On the outskirts of town, he runs a club called Mondo Bizarro, named after a late-period Ramones album. “The right place to rock!” it insists, on a poster advertising upcoming gigs stuck outside on its white stucco wall.
“I’m glad we’re not in the wrong place,” Bell says.
I look at the poster. They take all types here – from thrash to funk, folk to punk and all shades of heavy metal in between. Coming up soon, for example, is Cauchemar (“Quebec: Heavy Doom”) with special guests Children of Doom (“Lille: Doom Metal”). Really, the venue’s just an old house – the entrance hall’s been converted into a bar and there’s a stage mounted at one end of the lounge room – but it’s got buckets of atmosphere.
Upstairs, Bell warms up her voice. “Nothing suck-seeds like success,” she belts, quoting a line from one of the band’s songs, with added emphasis.
“It’s still there,” she says, reassured.
The small dressing room soon fills with enough smoke to gas us all. I wonder if Bell’s voice will still be there by the end of the night. Hunt, for his part, is already sure he has nodules on his vocal cords, which after seven years in HITS (and 13 more in other bands, including the notorious Strutter, whose sole album gloried in the title Motherfuckers From The Bowels Of Hell) is not surprising. He has two basic modes: scream, and scream harder, “Until your whole body is telling you it can’t do it any more.”
Coleman – who has a day job at home selling advertising for long-standing independent radio station 4ZZZ – returns from downstairs, where she’s been trying without success to get the attention of the sound guy. Every time she makes eye contact with him, he scuttles away. “I think he’s under the impression I’m a groupie,” she says. “I like it when they think that. Then they see me on stage…”
We all look around. I’m getting used to that sound. But it’s not Hunt this time. It’s one of the kids from the support band, Barbed Wire, who’s just spewed out the window. Not all of it’s made it to the pavement below, though: instead, he’s puked mostly onto Mulvey’s only towel, hanging over the sill to dry.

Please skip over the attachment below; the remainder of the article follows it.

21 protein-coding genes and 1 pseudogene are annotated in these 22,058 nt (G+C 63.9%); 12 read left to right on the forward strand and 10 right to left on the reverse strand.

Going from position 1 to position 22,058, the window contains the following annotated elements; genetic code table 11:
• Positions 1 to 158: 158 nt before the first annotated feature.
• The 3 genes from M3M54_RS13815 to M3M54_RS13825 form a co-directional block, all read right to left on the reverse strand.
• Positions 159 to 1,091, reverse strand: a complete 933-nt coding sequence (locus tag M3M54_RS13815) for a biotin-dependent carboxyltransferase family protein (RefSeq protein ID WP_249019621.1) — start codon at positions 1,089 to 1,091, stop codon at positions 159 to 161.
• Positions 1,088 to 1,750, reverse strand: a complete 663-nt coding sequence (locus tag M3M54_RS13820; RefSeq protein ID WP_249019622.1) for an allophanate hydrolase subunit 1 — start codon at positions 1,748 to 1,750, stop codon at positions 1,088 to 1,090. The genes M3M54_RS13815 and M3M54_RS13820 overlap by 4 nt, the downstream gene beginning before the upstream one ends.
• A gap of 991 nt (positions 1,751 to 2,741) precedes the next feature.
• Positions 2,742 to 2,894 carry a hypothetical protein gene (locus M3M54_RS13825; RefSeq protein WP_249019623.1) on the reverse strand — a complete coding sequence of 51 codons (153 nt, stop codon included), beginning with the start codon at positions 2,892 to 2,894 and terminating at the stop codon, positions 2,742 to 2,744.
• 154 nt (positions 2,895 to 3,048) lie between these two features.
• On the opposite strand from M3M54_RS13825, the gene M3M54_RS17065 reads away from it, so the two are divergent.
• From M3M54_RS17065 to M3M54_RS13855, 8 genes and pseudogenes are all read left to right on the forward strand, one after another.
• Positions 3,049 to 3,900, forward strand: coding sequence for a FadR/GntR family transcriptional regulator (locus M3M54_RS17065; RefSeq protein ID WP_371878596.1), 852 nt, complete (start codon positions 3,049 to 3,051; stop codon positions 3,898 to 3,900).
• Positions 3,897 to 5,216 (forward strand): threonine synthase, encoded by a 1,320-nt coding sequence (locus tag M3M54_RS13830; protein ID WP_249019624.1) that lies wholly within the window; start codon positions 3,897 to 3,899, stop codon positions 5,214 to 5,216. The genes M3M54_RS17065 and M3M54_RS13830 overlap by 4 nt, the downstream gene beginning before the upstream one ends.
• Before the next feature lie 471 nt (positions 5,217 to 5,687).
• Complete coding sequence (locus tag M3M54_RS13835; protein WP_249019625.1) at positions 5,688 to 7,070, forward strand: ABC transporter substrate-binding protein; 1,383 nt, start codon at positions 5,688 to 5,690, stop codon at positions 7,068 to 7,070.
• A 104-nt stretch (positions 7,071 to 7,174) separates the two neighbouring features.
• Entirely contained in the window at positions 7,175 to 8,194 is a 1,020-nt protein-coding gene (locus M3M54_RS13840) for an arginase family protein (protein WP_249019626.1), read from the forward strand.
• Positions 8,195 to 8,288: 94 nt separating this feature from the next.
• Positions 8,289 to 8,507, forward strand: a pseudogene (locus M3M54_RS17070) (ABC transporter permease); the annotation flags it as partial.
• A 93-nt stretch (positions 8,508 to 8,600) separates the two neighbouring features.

I decide to go outside.
BEN Salter – solo artist, leader of fellow Brisbane band the Gin Club and ace ex-Queen Street Mall Beatle-busker – has joined us on tour for a few days. He’s over here on a six-month songwriting grant, living out of a small suitcase, building a new fan base in Europe. Have guitar; will travel. He and Buchanan are quietly propping up the bar.
“You look like you’ve got The Fear, Staffo,” Salter says, noting my grey visage.
It sounds scary, but I’m not quite sure what he means. “It’s just generalised anxiety; existential dread,” he explains cheerfully. “Everyone on tour gets it at some point. It’s the drinking that does it.”
Gregor appears. He’d slipped off somewhere to find a kip – might have been a park bench, but then again, it might have been somebody’s front yard. He’s not quite sure.
“See, the fear just bounces off The Maori,” Salter says (an affectionate nickname, saluting the cherubic and very caucasian Mulvey’s Kiwi heritage). “It just ricochets, like ping-pong balls off a Centurion tank.”
Wait until he goes upstairs and sees his towel, I think.
Salter’s dad was a Vietnam veteran. Once, marching with him in an ANZAC Day parade, he tried to explain to some of his dad’s fellow diggers that he was a musician. He watched as they screwed up their faces, trying to understand his choice of vocation; the different ways you can measure success.
“Why don’t you go on Australian Idol?” one eventually offered, trying genuinely to be helpful.
Salter tried to explain, politely, how such a move would fly in the face of everything he was about. Buchanan nods. “It’s like wanting to be a Formula One driver and someone telling you that you should settle for driving taxis,” he says.
Some things can’t be explained. Most of the creative people I know – writers, musicians, visual artists – do what they do not just because they love it but because, more crucially, they have to; something inside of them is fighting to be released. And sometimes you need to feel the love of a new audience, to know that what you’re doing connects with people other than your friends in your own little corner of the world.
The show’s a blinder. HITS pull out a new song, Lost In The Somme, for the first time on tour. It’s a tribute to Hunt’s great-grandfather, who lost his life in one of the Great War’s worst catastrophes. The song is in two parts: a pure punk, machine-gun riff to open (the military pun is deliberate), a couple of verses, a chorus, then a pause, and Richie crumples to the floor as if shot.